Wilton Manors prides itself on life being better here and three commission candidates are campaigning to ensure that’s the case. 

The top two vote-getters will take their position on the commission. All three candidates are gay men.

Vice Mayor Paul Rolli is the lone incumbent. First elected in 2018, Rolli, 71, is a retired top-level federal government executive who directed overseas operations at the IRS. 

“I am seeking a second term as city commissioner to ensure the initiatives in process are brought to fruition and to keep the momentum of the commission moving forward,” Rolli said. “This commission accomplished so much because it is a focused and cohesive team.”

Rolli faces newcomers Don D’Arminio and Roy David Walker. Commissioners serve four-year terms and earn a $25,000 annual salary. 

D’Arminio, 60, is an accounting and tax professional who has served for the last six years on the city’s planning and zoning board. He moved to Wilton Manors 14 years ago from the east coast.

“I immediately felt a connection, a sense of belonging … an instant affinity with the Island City. The people were [and still are] very friendly, genuine and welcoming.”

Walker, a park naturalist for Broward County, brings knowledge and experience in environmental and sustainability projects along with a millennial's perspective. If elected, Walker, 37, would be the youngest member of the commission. 

“Public service is very important to me and having lived in Wilton Manors for over 12 years, I decided the best way to improve the city and help the community is to be part of the process,” said Walker, who received the Presidential Volunteer Service Award from former president Barack Obama in 2015.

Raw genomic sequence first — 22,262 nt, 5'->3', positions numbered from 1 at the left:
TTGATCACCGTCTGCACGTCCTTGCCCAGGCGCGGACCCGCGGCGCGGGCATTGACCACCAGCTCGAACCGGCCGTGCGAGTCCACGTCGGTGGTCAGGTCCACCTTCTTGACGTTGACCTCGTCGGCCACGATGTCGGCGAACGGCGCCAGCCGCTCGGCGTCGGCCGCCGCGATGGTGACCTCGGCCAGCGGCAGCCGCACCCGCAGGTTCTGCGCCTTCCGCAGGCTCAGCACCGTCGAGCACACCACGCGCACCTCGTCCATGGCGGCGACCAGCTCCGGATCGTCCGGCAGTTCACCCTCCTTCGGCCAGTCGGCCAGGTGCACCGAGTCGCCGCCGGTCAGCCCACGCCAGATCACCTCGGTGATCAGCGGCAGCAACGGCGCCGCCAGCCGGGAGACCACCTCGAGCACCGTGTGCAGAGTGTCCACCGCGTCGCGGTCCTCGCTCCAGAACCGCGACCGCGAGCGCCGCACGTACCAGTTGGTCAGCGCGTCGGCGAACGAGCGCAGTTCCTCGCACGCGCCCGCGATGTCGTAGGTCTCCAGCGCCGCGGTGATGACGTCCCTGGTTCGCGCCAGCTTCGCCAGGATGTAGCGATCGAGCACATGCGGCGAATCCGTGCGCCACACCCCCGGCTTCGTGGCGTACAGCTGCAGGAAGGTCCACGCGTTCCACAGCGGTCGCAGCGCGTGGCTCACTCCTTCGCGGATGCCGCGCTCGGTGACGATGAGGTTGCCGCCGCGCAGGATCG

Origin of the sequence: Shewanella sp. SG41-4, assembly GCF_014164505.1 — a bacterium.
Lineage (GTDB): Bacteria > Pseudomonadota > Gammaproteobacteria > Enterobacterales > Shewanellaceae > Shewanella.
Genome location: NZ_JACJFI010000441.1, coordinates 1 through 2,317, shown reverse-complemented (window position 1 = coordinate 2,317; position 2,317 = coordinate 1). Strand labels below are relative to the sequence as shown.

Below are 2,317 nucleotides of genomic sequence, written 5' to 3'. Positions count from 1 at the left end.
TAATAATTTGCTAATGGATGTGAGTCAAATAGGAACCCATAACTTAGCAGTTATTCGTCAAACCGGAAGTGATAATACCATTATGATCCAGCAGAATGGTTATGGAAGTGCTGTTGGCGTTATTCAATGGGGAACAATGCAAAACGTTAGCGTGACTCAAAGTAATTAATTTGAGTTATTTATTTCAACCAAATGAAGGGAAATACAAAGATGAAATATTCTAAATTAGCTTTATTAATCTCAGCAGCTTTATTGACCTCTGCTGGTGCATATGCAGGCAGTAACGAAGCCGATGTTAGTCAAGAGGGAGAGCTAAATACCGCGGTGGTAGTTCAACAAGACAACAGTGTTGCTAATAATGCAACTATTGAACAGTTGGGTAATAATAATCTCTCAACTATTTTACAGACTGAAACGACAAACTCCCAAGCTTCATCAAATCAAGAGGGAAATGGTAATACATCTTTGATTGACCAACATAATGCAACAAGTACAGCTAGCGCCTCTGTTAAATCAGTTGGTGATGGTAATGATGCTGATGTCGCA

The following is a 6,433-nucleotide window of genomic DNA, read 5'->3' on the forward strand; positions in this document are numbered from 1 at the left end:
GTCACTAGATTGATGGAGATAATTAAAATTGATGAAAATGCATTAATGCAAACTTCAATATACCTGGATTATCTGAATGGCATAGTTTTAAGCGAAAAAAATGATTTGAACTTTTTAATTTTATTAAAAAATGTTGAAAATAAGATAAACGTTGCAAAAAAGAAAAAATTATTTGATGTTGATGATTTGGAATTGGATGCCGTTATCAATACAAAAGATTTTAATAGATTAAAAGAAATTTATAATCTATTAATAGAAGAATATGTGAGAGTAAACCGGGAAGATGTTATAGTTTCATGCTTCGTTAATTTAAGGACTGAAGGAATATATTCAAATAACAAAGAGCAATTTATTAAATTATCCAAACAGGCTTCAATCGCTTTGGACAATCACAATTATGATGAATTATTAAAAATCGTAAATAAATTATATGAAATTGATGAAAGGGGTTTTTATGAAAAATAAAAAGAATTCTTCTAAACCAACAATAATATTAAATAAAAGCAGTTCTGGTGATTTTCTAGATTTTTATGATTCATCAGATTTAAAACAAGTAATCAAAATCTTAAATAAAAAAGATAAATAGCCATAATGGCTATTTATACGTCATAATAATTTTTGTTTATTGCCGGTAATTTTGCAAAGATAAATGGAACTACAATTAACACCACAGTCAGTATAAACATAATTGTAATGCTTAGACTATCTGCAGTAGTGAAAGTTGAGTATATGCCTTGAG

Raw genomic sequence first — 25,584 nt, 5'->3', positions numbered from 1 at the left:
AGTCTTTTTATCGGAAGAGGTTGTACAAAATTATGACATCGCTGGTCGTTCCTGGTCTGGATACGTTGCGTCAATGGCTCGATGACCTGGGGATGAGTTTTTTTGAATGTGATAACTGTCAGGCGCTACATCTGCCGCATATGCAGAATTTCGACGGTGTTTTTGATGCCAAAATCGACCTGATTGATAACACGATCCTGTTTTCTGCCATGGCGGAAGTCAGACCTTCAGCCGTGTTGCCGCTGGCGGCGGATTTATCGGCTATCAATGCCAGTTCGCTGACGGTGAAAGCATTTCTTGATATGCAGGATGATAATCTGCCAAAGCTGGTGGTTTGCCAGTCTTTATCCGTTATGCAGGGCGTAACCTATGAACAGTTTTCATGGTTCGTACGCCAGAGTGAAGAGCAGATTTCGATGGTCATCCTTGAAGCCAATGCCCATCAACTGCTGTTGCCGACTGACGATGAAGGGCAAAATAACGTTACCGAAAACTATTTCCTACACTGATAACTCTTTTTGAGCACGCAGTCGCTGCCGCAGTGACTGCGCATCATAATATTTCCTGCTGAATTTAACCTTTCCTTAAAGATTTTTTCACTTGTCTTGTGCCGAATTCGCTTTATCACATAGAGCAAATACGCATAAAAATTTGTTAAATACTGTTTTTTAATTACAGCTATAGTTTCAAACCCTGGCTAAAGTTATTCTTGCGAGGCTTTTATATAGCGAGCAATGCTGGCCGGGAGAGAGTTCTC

Keeping the city budget sustainable and improving water and sewer infrastructure are top issues for all candidates. By working as a team, Rolli said the commission has many accomplishments worth nothing, including managing the COVID-19 crisis without dipping into reserve funds.

“The city commission adopted a five-year strategic plan with six key areas; approved a 25 to 30-year water/sewer infrastructure plan; completed over $3 million in water/sewer improvements; updated development regulations to attract new residents and businesses and increase tax revenue, initiated a rewrite of the city’s outdated code of ordinances; awarded over $4.4 million in surtax funds for city-wide transportation-related projects; approved a state agreement to receive about $6.4 million from the American Rescue Plan Act and many others,” Rolli said.

D’Arminio touts his ability to get things done as well as his involvement in several community organizations and charities. 

“This community engagement opportunity allowed me to be able to ‘pay it forward’ while also applying my extensive career/professional/life experiences to be of even greater service to this unique city of which I so proudly call home,” D’Arminio said.

Maintaining Wilton Manors’ small town vibe is frequently mentioned by all candidates. With housing costs on the rise, Walker is proposing new developments carve out a portion of their plans for low income and elderly residents. 

“Although this may not be the silver bullet for affordable housing, it is a first step in addressing the issue,” Walker said. 

Election day is Nov. 8. Early voting begins Oct. 24 and runs through Nov. 6. The Woman’s Club of Wilton Manors, 600 N.E. 21st Court, is the city’s early voting site. The last day for voters to request a vote-by-mail ballot is Oct. 29.

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